At Nathaniel Rateliff and the Night Sweats’ free concert Friday night on The Hill in Boulder, amid the annual Triple-A radio-industry conference and a general welcoming of University of Colorado students, Albums On the Hill owner Andy Schneidkraut argued that calling Rateliff’s incredible, game-changing performance on The Tonight Show two days earlier “like hitting a home run in your first major-league at bat” would be off base.
“No,” Schneidkraut insisted. “It was more like hitting a grand slam in the World Series on the first pitch of your first major-league at bat.”
Dancing across a big outdoor stage on College Avenue before Galactic and The War On Drugs played at the Fox Theatre, Denver’s Rateliff looked just as he did during his powerful Tonight Show take on the foot-stomping new single, “S.O.B.”: passionate, poignant and marvelously soulful, like a gruffer Sam Cooke singing redemption songs of love and alcoholism with a revival-style country edge and big, Van Morrison-esque arrangements.
Everyone in the Night Sweats – a tight, uplifting outfit helping make Rateliff’s recent shift to momentous soul and R&B successful – was having a contagious blast onstage. Bassist Joseph Pope rocked back and forth to the rhythm of each song; the two-man horn section clapped and bopped relentlessly; and Rateliff, who plays lead guitar along with excelling as a lead singer somewhere between Ron “Pigpen” McKernan and Otis Redding, took every opportunity to bond with his growing audience.
Chilling outside the Fox before Rateliff’s set, Charlie Hall — drummer for Philadelphia’s dreamily psychedelic rock group The War On Drugs — said he hadn’t seen Rateliff’sTonight Show performance, but Hall marveled when told of fellow Philly great Questlove’s gushing social-media reaction and new Tonight Show host Jimmy Fallon’s instant (and vocal) Rateliff fandom.
Not unlike Rateliff, The War On Drugs — whose 2014 guitar-rock soundscape Lost in the Dream became an international sensation —also took about a decade to find a natural niche and deservedly gain some major mainstream spotlight.
Following a set of New Orleans-tinged funk from jamband-scene staple Galactic, The War On Drugs treated an excited Fox crowd to a soaring set of favorites. Led by vastly underrated guitarist Adam Granduciel, whose vocals are not unlike Bob Dylan’s circa Blonde On Blonde, regularly featuring words that seem italicized, The War On Drugs utilized Hall’s thick, deceptively simple near-motorik foundation to repeatedly bring Granduciel’s solos to ecstatic peaks.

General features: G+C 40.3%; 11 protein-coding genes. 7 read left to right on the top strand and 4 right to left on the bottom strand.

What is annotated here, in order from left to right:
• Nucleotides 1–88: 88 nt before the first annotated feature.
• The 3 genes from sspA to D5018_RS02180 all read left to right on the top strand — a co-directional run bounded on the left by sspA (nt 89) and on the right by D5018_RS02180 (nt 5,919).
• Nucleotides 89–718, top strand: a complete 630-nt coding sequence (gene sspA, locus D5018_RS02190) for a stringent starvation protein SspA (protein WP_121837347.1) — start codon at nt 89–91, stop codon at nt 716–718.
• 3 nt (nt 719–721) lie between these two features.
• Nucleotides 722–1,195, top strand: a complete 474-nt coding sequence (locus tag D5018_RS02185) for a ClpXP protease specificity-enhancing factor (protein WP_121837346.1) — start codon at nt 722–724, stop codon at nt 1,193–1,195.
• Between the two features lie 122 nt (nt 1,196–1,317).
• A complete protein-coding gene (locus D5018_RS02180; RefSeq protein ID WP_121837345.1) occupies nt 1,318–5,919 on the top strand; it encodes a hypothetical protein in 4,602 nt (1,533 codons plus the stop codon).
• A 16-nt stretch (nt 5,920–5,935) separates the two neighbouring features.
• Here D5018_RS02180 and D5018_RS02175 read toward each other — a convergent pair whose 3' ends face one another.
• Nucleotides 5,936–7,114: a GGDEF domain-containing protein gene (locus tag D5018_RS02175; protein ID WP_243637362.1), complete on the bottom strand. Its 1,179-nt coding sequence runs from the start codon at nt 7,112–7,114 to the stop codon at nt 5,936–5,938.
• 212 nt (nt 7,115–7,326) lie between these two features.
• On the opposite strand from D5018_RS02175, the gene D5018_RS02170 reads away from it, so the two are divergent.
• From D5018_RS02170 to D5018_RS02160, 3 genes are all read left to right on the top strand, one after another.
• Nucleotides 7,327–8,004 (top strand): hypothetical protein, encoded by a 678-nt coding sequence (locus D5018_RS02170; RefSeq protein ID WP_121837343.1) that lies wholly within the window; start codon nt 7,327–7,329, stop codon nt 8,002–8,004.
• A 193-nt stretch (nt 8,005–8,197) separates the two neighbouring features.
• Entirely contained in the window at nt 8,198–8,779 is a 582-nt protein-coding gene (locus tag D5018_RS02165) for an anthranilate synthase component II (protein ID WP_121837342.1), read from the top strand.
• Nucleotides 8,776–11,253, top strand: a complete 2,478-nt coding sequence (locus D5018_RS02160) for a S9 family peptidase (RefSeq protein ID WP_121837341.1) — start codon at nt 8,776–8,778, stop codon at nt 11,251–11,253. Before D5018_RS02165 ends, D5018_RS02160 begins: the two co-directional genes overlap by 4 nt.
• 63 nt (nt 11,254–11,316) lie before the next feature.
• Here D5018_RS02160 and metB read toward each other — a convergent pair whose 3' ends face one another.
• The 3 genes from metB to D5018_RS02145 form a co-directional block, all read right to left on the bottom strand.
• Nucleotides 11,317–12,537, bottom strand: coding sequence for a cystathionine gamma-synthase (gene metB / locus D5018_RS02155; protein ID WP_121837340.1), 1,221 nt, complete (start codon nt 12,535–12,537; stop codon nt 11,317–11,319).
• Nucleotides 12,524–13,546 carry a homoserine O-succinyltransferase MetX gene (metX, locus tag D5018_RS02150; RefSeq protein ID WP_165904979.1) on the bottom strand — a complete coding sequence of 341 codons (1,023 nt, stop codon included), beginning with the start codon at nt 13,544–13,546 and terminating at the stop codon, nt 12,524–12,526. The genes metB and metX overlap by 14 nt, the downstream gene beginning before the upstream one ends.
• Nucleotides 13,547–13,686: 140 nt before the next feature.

Those peaks found the Boulder crowd hooting as if they were watching Trey Anastasio bring a Phish jam to a boil at Red Rocks, but Granduciel — using far less technology than usual because the War On Drugs’ regular equipment was already en route to the band’s upcoming European tour — actually soloed with a creative hard-rock abandon with calculated eruptions much more like Frank Zappa, David Gilmour and even Dean Ween (ala “Exactly Where I’m At”).
Mostly using a Jaguar and a Les Paul, Granduciel (long hair constantly covering his face) repeatedly received loud affection Friday for transforming upbeat, “Boys of Summer”-style ‘80s rock (that a few times sounded so Springsteen-like I expected Demi Moore to leap onstage) from verses and choruses of focused, refined energy into huge, guitar-driven bursts of Rock with a capital R. Each of his roof-raising solos were unique and captivating, usually begun with one of his signature energized hollers into the microphone; the true, song-based rock ‘n’ roll maintaining Granduciel’s energy somehow made the explosive guitar adventures more palpably interesting and riveting than those of most jambands, who ostensibly base their careers on taking solos to such heights.
The War On Drugs also got slow and tastefully trippy at the Fox with tunes like “Suffering,” which slowly devolved into psychedelic hypnosis reminiscent of Pink Floyd’s “Us and Them.” But the highlight of the evening, other than witnessing Nathaniel Rateliff’s humble-yet-triumphant return home from making waves in New York, was watching Charlie Hall meticulously, fluidly provide the building blocks for Granduciel to utter long, East Coast-poetic verses that’d fit right into “Thunder Road” before driving the audience wild with other-worldly guitar freakouts.
While Hall has the upright, blissful technique of Ringo blasting razor-sharp beats on “Paperback Writer,” he also makes the passionate, shape-shifting drummer faces Lars Ulrich made famous in the video for “One.”
The Triple A Conference always brings uniquely vital established national acts to Boulder, where they show hungry upstarts how the mixture of technique, taste and zeal of musicians like Granduciel and Hall — not to mention Colorado’s own Rateliff — can carry a band from obscurity to success.